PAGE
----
Monday May 27, 2019

Response from the TSW Regarding Our Water Levels

After a significant amount of pressure was put on the Trent-Severn Waterway (TSW) regarding the water levels this year (including a letter from Halls Hawk Lakes Property Owners Association), Parks Canada has responded with an explanation about why we are experiencing these conditions and some steps they are taking in an effort to recover some water.

2010 Water Level Conditions Trent-Severn Waterway, National Historic Site of Canada Haliburton Area

Please CLICK HERE to view the original letter from Parks Canada.

Water levels in some of the Haliburton Area lakes have been unusually low this spring. This has resulted in number of inquiries to Parks Canada, which help the organization understand the various perspectives and concerns of water stakeholders. It is not Parks Canada’s intent to cause undo disruption to the residents and cottagers of the Haliburton Area – your messages have been received. To assist in understanding the situation, Parks Canada has prepared this report, providing an overview of various factors which have contributed to current levels.

The winter of 2010 started off with snowfall accumulation above what would be experienced in an average year. Through the end of February, snow accumulations were very close to average. However, the “water content” in the snowpack, as an important indicator of reservoir fill potential, was very close to or above average.

At beginning of March the water content contained within the snowpack was still near average however the snowpack began to diminish very rapidly. Lower than average precipitation in March and April allowed the existing snowpack to dissipate without generating any significant runoff.


Throughout the winter, Parks Canada officials were monitoring the situation closely. Up to the end of February, with the prospect of average spring rain, the indicators did not cause significant concern about the ability to fill the reservoir lakes, nor did they dictate a departure from the standard operating regime. March and April 2010 saw metrological conditions that were profoundly different from norm. After having been drawn down in the fall, reservoir lakes are typically re-filled, with the runoff from the melting snowpack in March and the spring rains in April. Unfortunately, this year there was no typical spring freshet and the early spring rains that are normally counted upon were largely absent. Data from March/April follow:

  • Recorded snow at the Haliburton Environment Canada weather station during the month of March 2010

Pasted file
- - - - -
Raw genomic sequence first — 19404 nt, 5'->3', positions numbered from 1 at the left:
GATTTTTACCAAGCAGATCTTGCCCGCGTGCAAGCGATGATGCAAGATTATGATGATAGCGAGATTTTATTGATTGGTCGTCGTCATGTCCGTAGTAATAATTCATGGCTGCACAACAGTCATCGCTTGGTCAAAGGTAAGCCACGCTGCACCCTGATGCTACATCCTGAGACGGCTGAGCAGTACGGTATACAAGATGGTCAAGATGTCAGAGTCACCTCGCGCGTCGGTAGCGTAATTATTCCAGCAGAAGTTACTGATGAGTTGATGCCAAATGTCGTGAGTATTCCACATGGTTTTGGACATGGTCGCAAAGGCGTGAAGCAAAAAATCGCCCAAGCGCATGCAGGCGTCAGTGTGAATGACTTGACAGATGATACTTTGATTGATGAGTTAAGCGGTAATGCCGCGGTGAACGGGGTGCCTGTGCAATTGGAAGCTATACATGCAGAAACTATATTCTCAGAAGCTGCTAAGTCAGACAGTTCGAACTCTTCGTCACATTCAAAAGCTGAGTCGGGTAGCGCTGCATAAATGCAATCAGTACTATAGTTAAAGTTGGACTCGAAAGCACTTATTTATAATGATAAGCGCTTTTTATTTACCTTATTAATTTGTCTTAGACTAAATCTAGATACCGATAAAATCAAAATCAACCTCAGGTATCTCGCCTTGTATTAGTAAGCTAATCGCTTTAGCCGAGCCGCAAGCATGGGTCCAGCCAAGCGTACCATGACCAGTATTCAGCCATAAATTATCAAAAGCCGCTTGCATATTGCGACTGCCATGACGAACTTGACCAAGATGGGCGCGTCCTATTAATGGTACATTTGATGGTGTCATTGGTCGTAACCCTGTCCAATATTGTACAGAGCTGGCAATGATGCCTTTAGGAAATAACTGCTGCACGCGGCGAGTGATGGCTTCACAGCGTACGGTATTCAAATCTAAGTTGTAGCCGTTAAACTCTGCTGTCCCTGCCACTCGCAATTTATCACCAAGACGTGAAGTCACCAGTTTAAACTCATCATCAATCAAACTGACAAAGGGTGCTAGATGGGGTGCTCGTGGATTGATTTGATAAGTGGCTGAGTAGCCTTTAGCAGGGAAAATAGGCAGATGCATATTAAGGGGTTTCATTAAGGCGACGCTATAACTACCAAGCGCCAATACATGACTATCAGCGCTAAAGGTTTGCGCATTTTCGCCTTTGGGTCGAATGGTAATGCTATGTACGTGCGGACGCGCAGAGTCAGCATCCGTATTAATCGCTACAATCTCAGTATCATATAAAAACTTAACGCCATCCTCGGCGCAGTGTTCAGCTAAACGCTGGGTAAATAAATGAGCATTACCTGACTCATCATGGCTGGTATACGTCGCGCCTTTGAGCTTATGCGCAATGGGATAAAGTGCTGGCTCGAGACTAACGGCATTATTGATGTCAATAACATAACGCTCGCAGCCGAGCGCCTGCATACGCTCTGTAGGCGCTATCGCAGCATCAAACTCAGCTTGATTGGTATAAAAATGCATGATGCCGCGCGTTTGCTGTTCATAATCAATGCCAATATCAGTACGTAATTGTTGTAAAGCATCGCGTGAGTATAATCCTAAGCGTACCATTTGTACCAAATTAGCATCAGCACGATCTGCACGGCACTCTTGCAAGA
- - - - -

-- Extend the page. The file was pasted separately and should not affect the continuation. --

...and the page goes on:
was 3.6 cm (average snow received in March: 33.2 cm);
  • Last snow recorded “on the ground” at the Haliburton Environment Canada weather station was on March
    16, 2010 (in the 3 years previous, snow was recorded on the ground into mid-April); and
  • Recorded rainfall at the Haliburton Environment Canada weather station during the months of March and
    April 2010 was 47.4 mm (average rainfall for those months is 147 mm).


Conditions in the winter and spring of 2010, outlined above, made filling the reservoir lakes, particularly on the Gull River system, very difficult. Parks Canada officials recognized the unusual conditions that were occurring early in March and moved to replace the stoplogs as quickly as possible. It had little effect because there was neither a freshet caused by the melting snowpack nor the spring rains to catch. As a result, there are currently a number of lakes in the Haliburton Area that are at or near historic (recorded) low levels, still weeks from the summer season. It is worth pointing out that these meteorological conditions and low water level concerns are not localized to just the Trent River watershed. Lake Ontario’s water level was, up until recently, 18 inches below where it was last year and the Saint Lawrence River at the Port of Montreal is 6 feet below average. This effect is causing concern amongst Seaway authorities over the effect on Great Lakes shipping.

The summer forecast of hot and dry conditions coupled with already low reservoir lakes is causing understandable concern amongst lake residents. To this end, Parks Canada officials have been positioning the watershed to best meet the anticipated demand for water. As such:

  • The Kawartha Lakes are being overfilled as much as possible in order to minimize the likelihood that water
    from the reservoirs will be required in the near term;
  • Parks Canada officials will continue to use the historic drawdown methodology of the reservoir lakes. Officials are cognizant that there is currently an imbalance in the system because reservoir lakes filled irregularly. Officials will be balancing the reservoir situation and utilizing water first from lakes that are at a higher storage percentage;
  • Water will be conserved as much as possible throughout the season. Dams will be tightened and consideration will be given to carrying water levels on the navigable corridor at the lower end of the navigation ranges;
  • The installation of additional automatic gauge stations, procured under Canada’s Economic Action Plan, have been accelerated so that Parks Canada officials have better, real-time situational awareness of water levels in the reservoir lakes. This data will be made available to the public as soon as the installations are up and operating via the Trent-Severn Waterway National Historic Site of Canada water levels web site available at:
  • A program to replace old stoplogs, funded by Canada’s Economic Action Plan, is making a number of dams tighter thereby conserving any water that had been leaking.

For more information:

Jack Alexander
Director of Canal Operations
Trent-Severn Waterway
(705) 750-4900
Dave Ness
Water Control Engineer
Trent-Severn Waterway
(705) 750-4900